IBM T221 Flat-Panel Monitor1 Apr, 2004 By: Ron LaFon
There are times when technology simply amazes me, and reviewing the IBM T221 flat-panel monitor was one of those times. Capable of resolutions as high as 3840X2400 in 24-bit color on a 22.2" diagonal screen, the T221 boasts some 9.2 million pixels. While typical monitors have 96ppi (pixels per inch), the T221 packs in a whopping 204ppi. Not only is the resolution breathtaking, the degree of detail is remarkable. You literally have to use a magnifying glass to see the pixels.
The T221 flat-panel monitor from IBM offers an incredible 3840X2400 24-bit color display.
The IntelliStation M Pro workstation I used to test the IBM T221 monitor was equipped with an NVIDIA FX 3000 graphics card. Both of the T221's DVI-D digital connectors are needed to drive this impressive display. Each one delivers half of the screen display, so the monitor requires a graphics card equipped with dual digital connectors to get the best resolution possible. IBM suggests using an NVIDIA Quadro4 980 XGL or Quadro FX 1000, 1100, 2000, or 3000 card.
Based on TFT (thin-film transistor) LCD technology with a polarizing nonglare coating, the T221 displays a fairly wide 16:10 aspect ratio so that it can display two full-size A4 or US Standard 8.5" X 11" vertical pages side by side. The resulting image is crisp and has a 400:1 contrast range, with a 170° viewing angle horizontally and vertically.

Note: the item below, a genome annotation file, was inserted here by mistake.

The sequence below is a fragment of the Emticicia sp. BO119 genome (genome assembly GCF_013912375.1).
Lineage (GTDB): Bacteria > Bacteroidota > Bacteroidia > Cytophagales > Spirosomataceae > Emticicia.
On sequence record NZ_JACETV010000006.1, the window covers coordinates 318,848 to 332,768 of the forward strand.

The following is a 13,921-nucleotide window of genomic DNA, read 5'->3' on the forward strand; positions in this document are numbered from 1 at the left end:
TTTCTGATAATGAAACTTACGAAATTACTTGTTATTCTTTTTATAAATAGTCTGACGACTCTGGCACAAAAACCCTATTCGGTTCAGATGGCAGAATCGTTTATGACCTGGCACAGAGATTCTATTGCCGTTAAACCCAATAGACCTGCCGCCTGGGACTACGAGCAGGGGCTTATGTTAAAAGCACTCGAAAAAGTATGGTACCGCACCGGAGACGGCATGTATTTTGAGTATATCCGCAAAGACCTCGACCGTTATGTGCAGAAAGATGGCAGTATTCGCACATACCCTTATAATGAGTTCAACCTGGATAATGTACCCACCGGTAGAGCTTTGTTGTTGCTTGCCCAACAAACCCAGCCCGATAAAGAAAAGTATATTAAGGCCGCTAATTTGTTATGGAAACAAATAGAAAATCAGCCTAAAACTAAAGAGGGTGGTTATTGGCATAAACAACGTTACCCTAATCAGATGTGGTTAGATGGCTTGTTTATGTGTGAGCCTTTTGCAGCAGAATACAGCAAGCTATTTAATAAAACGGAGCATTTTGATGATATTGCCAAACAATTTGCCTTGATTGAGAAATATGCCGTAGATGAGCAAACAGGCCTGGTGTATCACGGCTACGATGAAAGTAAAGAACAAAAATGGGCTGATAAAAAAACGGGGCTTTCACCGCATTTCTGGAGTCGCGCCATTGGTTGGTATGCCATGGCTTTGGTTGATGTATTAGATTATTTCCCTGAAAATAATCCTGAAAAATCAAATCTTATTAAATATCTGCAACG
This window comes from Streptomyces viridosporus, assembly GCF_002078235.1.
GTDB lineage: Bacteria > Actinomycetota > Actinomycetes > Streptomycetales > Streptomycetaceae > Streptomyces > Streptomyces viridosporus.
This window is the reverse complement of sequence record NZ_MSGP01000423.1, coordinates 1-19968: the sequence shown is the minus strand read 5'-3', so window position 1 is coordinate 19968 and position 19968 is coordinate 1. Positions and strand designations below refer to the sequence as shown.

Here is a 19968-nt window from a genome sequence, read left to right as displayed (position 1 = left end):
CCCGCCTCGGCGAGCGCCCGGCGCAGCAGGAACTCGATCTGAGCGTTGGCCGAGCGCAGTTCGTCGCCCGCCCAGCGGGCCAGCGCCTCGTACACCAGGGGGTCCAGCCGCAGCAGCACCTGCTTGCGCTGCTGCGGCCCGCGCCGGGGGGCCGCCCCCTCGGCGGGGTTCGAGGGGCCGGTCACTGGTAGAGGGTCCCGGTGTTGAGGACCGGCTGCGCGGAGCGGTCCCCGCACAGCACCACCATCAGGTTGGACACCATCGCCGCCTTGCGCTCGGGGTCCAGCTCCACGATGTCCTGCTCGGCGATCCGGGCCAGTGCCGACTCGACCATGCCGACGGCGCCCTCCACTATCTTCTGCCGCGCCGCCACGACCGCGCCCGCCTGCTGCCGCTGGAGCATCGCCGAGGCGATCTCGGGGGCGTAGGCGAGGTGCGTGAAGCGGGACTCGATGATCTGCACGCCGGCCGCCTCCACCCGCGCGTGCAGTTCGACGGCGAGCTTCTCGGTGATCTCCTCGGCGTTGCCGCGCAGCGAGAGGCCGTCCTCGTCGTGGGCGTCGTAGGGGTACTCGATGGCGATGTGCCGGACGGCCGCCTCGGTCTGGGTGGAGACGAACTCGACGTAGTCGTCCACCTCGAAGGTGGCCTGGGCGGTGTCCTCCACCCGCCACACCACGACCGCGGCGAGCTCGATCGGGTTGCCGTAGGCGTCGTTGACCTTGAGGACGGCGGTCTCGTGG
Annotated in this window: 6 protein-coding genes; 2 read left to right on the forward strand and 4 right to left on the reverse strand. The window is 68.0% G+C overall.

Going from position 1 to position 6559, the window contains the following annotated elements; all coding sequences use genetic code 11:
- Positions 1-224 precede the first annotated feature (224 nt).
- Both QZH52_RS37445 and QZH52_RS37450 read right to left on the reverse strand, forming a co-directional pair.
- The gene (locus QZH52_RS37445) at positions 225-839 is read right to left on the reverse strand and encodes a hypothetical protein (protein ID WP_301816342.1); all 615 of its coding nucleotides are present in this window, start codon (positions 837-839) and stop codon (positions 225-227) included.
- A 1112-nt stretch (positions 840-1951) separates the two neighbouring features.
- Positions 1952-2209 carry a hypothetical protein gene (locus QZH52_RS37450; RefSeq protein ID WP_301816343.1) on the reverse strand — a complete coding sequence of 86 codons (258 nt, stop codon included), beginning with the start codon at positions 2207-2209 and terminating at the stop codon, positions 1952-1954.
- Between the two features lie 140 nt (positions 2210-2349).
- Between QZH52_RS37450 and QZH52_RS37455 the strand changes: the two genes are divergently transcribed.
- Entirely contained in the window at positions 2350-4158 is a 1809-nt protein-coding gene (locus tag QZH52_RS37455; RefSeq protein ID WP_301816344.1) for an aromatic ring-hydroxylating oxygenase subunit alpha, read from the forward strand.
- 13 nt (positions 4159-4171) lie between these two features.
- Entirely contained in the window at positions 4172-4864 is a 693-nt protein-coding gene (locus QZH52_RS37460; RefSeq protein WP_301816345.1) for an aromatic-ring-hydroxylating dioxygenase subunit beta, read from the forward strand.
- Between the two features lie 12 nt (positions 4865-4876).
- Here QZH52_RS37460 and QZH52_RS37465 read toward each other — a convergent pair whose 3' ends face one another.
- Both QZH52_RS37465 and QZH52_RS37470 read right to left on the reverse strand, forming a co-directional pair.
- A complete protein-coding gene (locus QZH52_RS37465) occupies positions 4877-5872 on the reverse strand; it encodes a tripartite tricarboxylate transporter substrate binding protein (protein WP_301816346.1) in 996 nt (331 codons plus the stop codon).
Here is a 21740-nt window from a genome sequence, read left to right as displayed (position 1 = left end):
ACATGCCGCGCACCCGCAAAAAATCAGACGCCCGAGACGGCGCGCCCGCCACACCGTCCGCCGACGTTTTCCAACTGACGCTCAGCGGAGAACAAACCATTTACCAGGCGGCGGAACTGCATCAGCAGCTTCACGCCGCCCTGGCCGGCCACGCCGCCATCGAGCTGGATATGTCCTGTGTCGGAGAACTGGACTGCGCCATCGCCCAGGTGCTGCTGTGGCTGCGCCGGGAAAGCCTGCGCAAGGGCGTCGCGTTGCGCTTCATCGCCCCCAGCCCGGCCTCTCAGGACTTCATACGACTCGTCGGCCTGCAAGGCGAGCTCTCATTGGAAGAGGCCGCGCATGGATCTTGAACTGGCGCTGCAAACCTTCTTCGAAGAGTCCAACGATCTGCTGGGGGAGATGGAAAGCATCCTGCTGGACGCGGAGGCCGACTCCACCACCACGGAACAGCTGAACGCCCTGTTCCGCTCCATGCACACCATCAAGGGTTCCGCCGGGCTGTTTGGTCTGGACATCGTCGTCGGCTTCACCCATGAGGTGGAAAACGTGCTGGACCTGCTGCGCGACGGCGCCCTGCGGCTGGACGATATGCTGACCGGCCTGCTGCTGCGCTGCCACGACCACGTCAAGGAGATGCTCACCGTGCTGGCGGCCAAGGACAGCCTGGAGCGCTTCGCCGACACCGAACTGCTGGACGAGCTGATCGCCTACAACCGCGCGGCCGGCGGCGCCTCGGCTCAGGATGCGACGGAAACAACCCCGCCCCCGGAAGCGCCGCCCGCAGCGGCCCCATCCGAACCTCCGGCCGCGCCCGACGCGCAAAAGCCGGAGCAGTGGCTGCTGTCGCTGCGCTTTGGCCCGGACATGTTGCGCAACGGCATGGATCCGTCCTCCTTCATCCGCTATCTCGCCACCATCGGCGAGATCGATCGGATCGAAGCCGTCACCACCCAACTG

IBM provided a demo that showcases some of the applications for which the T221 is well suited. Besides CAD drawings and renderings, these include astronomical images, digital photography, medical images, and electronic publishing documents. The IntelliStation M Pro came with Windows XP Pro, standard NVIDIA drivers, and CATIA 5 installed to test the display. As you might imagine, it's amazing to work with a highly detailed shaded model on the T221.
The IBM T221 flat-panel monitor comes in two versions: the DG3 operates at 20Hz using both connectors or 13Hz using a single connector, and the DG5 runs at a faster frame rate of 48Hz using both connectors or 24Hz using a single connector. The IBM T221 DG5 carries a hefty price of $8,399; the DG3 is slightly less expensive at $7,499. These aren't ordinary desktop or workstation monitors, as reflected by the price and the remarkable displays they produce.
It's inevitable, I suppose, that with 9.2 million pixels, some dead ones would be evident. I counted several, but only under close scrutiny.
On March 16, IBM announced HRSD (high-resolution scalable desktop), which lets you magnify the user interface so you aren't stuck with miniscule control menus and dialog boxes.
Aside from the pricing, which effectively takes the T221 out of the desktop monitor category, the extreme resolution and detail also produce their own difficulties in terms of daily use. Significant mouse motion is required to navigate across a display with this resolution, and it's occasionally difficulty to locate the cursor.
Would I want a T221 monitor? Yes, of course, but not as a primary monitor. I doubt that I'd ever use even a significant percentage of this instrument's capabilities, though there would be times when it's just the right display to have. For those with less-mundane requirements who need a display with the resolution and detail the T221 can produce, the T221 delivers.
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